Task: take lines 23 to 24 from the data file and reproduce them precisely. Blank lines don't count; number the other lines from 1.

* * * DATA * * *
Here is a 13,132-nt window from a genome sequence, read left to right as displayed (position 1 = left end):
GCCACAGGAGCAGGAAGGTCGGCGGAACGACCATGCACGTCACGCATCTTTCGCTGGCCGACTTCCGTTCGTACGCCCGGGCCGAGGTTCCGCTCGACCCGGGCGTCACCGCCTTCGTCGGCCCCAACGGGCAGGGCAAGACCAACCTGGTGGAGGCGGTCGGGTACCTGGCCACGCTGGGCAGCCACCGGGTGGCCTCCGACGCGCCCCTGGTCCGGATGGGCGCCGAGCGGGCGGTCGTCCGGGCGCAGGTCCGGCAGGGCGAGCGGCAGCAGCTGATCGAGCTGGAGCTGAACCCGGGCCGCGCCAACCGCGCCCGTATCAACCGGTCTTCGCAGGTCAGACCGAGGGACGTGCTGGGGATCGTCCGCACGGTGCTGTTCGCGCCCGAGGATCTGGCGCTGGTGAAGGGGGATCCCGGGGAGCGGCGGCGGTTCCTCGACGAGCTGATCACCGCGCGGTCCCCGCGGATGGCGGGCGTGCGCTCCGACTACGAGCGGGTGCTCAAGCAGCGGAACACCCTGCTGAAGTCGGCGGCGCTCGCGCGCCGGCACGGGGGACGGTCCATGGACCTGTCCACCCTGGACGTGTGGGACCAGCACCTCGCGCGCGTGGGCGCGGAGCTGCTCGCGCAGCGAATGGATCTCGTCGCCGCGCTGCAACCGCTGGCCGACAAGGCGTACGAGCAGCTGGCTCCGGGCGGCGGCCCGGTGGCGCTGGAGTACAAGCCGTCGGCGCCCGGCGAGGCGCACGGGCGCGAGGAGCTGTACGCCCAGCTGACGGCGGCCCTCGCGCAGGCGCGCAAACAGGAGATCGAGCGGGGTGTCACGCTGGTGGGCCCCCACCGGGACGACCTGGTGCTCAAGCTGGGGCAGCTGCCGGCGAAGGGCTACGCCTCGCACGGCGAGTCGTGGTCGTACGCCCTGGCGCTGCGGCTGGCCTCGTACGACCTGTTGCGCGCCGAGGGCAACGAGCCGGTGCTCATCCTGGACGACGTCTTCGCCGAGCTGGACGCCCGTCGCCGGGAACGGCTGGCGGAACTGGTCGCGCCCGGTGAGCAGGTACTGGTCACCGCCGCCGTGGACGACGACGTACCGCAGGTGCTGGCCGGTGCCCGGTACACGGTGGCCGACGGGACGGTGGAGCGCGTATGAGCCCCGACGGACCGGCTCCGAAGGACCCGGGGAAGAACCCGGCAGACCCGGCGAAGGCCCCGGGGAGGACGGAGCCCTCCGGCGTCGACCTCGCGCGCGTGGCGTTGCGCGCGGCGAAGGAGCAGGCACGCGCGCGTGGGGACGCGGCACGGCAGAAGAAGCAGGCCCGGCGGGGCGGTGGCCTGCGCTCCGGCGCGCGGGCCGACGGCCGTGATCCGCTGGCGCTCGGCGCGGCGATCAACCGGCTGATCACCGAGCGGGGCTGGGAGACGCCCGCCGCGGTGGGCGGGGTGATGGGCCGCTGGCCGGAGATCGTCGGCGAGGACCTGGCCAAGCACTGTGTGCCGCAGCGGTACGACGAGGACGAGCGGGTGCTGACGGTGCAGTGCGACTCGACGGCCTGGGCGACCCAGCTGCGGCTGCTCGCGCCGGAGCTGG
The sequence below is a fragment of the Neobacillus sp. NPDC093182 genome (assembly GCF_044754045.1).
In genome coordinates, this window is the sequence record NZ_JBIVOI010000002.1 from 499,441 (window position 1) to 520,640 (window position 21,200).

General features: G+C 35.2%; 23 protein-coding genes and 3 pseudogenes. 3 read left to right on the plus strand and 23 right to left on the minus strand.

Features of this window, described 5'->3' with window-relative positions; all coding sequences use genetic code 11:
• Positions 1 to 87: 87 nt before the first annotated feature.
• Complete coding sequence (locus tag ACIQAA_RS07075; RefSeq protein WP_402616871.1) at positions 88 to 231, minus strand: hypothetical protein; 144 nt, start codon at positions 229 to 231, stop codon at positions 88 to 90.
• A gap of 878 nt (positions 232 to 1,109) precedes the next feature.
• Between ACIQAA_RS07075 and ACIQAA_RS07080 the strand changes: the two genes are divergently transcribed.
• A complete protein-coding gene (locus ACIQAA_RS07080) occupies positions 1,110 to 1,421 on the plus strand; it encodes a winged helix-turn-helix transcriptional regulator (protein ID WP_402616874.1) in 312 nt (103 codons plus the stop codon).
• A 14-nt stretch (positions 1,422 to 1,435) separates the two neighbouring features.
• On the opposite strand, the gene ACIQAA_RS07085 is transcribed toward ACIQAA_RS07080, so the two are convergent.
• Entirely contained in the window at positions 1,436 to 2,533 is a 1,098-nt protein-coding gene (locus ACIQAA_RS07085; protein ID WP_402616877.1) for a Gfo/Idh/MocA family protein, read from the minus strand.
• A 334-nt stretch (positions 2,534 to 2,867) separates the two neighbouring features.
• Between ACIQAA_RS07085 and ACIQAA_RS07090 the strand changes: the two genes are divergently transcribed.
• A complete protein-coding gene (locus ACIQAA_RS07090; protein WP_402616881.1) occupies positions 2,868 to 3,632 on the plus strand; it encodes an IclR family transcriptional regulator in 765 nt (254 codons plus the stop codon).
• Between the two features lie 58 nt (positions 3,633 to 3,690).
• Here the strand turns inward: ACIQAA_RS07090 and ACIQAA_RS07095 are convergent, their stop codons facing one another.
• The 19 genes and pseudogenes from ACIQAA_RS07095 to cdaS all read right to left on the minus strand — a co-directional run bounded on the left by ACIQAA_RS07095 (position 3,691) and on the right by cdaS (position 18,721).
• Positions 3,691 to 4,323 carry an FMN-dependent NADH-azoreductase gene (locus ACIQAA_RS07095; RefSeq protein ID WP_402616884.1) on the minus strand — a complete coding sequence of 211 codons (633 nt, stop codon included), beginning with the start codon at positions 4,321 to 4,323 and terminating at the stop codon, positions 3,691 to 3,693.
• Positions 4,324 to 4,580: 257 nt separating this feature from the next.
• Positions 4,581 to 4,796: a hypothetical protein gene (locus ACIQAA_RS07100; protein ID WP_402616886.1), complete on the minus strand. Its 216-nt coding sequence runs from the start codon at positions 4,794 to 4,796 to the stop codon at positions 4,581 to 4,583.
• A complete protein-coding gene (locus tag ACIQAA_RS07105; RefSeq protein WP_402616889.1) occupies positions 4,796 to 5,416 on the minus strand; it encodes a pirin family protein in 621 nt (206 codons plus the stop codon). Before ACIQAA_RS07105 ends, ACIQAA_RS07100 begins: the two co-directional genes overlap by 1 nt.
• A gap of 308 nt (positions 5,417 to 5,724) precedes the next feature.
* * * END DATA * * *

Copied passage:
• Positions 4,581 to 4,796: a hypothetical protein gene (locus ACIQAA_RS07100; protein ID WP_402616886.1), complete on the minus strand. Its 216-nt coding sequence runs from the start codon at positions 4,794 to 4,796 to the stop codon at positions 4,581 to 4,583.
• A complete protein-coding gene (locus tag ACIQAA_RS07105; RefSeq protein WP_402616889.1) occupies positions 4,796 to 5,416 on the minus strand; it encodes a pirin family protein in 621 nt (206 codons plus the stop codon). Before ACIQAA_RS07105 ends, ACIQAA_RS07100 begins: the two co-directional genes overlap by 1 nt.